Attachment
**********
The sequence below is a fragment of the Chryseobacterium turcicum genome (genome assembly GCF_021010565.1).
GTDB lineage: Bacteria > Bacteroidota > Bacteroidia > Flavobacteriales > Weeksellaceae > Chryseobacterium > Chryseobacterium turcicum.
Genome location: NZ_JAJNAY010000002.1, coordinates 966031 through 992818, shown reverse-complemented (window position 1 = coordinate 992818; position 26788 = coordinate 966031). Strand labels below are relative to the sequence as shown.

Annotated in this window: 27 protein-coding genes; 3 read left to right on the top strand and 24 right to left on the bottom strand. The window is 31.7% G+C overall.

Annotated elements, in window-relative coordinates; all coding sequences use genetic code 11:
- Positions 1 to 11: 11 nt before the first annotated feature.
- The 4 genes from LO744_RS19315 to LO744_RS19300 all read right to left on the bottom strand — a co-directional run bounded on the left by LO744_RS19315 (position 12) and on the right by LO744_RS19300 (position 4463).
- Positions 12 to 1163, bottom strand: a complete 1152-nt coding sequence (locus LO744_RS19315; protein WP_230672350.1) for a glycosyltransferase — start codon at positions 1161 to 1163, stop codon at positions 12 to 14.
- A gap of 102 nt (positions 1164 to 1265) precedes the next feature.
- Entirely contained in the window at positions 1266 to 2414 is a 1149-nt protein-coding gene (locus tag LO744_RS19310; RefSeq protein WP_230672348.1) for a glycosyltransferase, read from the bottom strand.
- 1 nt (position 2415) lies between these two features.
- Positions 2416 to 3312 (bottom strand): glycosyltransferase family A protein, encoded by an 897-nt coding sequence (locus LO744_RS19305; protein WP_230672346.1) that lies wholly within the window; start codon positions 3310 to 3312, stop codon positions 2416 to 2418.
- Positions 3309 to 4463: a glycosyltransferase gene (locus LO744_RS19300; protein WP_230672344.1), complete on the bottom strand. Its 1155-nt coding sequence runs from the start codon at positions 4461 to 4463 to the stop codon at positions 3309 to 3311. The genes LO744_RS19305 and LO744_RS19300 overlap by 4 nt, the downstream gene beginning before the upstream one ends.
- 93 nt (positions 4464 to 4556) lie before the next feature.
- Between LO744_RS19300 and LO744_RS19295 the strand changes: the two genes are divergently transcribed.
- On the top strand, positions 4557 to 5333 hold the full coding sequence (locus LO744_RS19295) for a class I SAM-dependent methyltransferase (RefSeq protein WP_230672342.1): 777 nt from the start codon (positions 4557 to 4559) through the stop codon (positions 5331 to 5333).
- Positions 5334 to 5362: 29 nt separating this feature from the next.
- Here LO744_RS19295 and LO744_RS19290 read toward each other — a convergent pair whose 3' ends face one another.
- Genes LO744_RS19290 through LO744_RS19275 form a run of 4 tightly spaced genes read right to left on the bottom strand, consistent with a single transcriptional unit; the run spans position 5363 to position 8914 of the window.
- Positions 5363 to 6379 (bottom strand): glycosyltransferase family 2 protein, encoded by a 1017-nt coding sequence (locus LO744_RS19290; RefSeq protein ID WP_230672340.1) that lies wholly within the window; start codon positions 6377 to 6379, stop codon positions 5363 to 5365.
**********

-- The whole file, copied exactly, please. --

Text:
The sequence below is a fragment of the Chryseobacterium turcicum genome (genome assembly GCF_021010565.1).
GTDB lineage: Bacteria > Bacteroidota > Bacteroidia > Flavobacteriales > Weeksellaceae > Chryseobacterium > Chryseobacterium turcicum.
Genome location: NZ_JAJNAY010000002.1, coordinates 966031 through 992818, shown reverse-complemented (window position 1 = coordinate 992818; position 26788 = coordinate 966031). Strand labels below are relative to the sequence as shown.

Annotated in this window: 27 protein-coding genes; 3 read left to right on the top strand and 24 right to left on the bottom strand. The window is 31.7% G+C overall.

Annotated elements, in window-relative coordinates; all coding sequences use genetic code 11:
- Positions 1 to 11: 11 nt before the first annotated feature.
- The 4 genes from LO744_RS19315 to LO744_RS19300 all read right to left on the bottom strand — a co-directional run bounded on the left by LO744_RS19315 (position 12) and on the right by LO744_RS19300 (position 4463).
- Positions 12 to 1163, bottom strand: a complete 1152-nt coding sequence (locus LO744_RS19315; protein WP_230672350.1) for a glycosyltransferase — start codon at positions 1161 to 1163, stop codon at positions 12 to 14.
- A gap of 102 nt (positions 1164 to 1265) precedes the next feature.
- Entirely contained in the window at positions 1266 to 2414 is a 1149-nt protein-coding gene (locus tag LO744_RS19310; RefSeq protein WP_230672348.1) for a glycosyltransferase, read from the bottom strand.
- 1 nt (position 2415) lies between these two features.
- Positions 2416 to 3312 (bottom strand): glycosyltransferase family A protein, encoded by an 897-nt coding sequence (locus LO744_RS19305; protein WP_230672346.1) that lies wholly within the window; start codon positions 3310 to 3312, stop codon positions 2416 to 2418.
- Positions 3309 to 4463: a glycosyltransferase gene (locus LO744_RS19300; protein WP_230672344.1), complete on the bottom strand. Its 1155-nt coding sequence runs from the start codon at positions 4461 to 4463 to the stop codon at positions 3309 to 3311. The genes LO744_RS19305 and LO744_RS19300 overlap by 4 nt, the downstream gene beginning before the upstream one ends.
- 93 nt (positions 4464 to 4556) lie before the next feature.
- Between LO744_RS19300 and LO744_RS19295 the strand changes: the two genes are divergently transcribed.
- On the top strand, positions 4557 to 5333 hold the full coding sequence (locus LO744_RS19295) for a class I SAM-dependent methyltransferase (RefSeq protein WP_230672342.1): 777 nt from the start codon (positions 4557 to 4559) through the stop codon (positions 5331 to 5333).
- Positions 5334 to 5362: 29 nt separating this feature from the next.
- Here LO744_RS19295 and LO744_RS19290 read toward each other — a convergent pair whose 3' ends face one another.
- Genes LO744_RS19290 through LO744_RS19275 form a run of 4 tightly spaced genes read right to left on the bottom strand, consistent with a single transcriptional unit; the run spans position 5363 to position 8914 of the window.
- Positions 5363 to 6379 (bottom strand): glycosyltransferase family 2 protein, encoded by a 1017-nt coding sequence (locus LO744_RS19290; RefSeq protein ID WP_230672340.1) that lies wholly within the window; start codon positions 6377 to 6379, stop codon positions 5363 to 5365.